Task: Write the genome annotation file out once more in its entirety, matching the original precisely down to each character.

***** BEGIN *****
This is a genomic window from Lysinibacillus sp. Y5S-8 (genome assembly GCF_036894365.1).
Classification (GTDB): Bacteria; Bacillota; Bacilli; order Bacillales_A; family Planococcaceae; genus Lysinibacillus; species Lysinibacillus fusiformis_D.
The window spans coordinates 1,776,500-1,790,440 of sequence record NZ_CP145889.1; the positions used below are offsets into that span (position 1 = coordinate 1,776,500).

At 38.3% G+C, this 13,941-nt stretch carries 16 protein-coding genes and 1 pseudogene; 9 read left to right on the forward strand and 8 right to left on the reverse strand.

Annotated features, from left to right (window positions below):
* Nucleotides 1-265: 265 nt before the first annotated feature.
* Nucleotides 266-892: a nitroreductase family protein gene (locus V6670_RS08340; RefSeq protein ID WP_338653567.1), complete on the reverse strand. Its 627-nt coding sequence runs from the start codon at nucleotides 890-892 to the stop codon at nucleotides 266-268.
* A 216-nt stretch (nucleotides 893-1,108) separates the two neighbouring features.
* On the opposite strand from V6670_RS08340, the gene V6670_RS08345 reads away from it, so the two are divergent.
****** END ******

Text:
This is a genomic window from Lysinibacillus sp. Y5S-8 (genome assembly GCF_036894365.1).
Classification (GTDB): Bacteria; Bacillota; Bacilli; order Bacillales_A; family Planococcaceae; genus Lysinibacillus; species Lysinibacillus fusiformis_D.
The window spans coordinates 1,776,500-1,790,440 of sequence record NZ_CP145889.1; the positions used below are offsets into that span (position 1 = coordinate 1,776,500).

At 38.3% G+C, this 13,941-nt stretch carries 16 protein-coding genes and 1 pseudogene; 9 read left to right on the forward strand and 8 right to left on the reverse strand.

Annotated features, from left to right (window positions below):
* Nucleotides 1-265: 265 nt before the first annotated feature.
* Nucleotides 266-892: a nitroreductase family protein gene (locus V6670_RS08340; RefSeq protein ID WP_338653567.1), complete on the reverse strand. Its 627-nt coding sequence runs from the start codon at nucleotides 890-892 to the stop codon at nucleotides 266-268.
* A 216-nt stretch (nucleotides 893-1,108) separates the two neighbouring features.
* On the opposite strand from V6670_RS08340, the gene V6670_RS08345 reads away from it, so the two are divergent.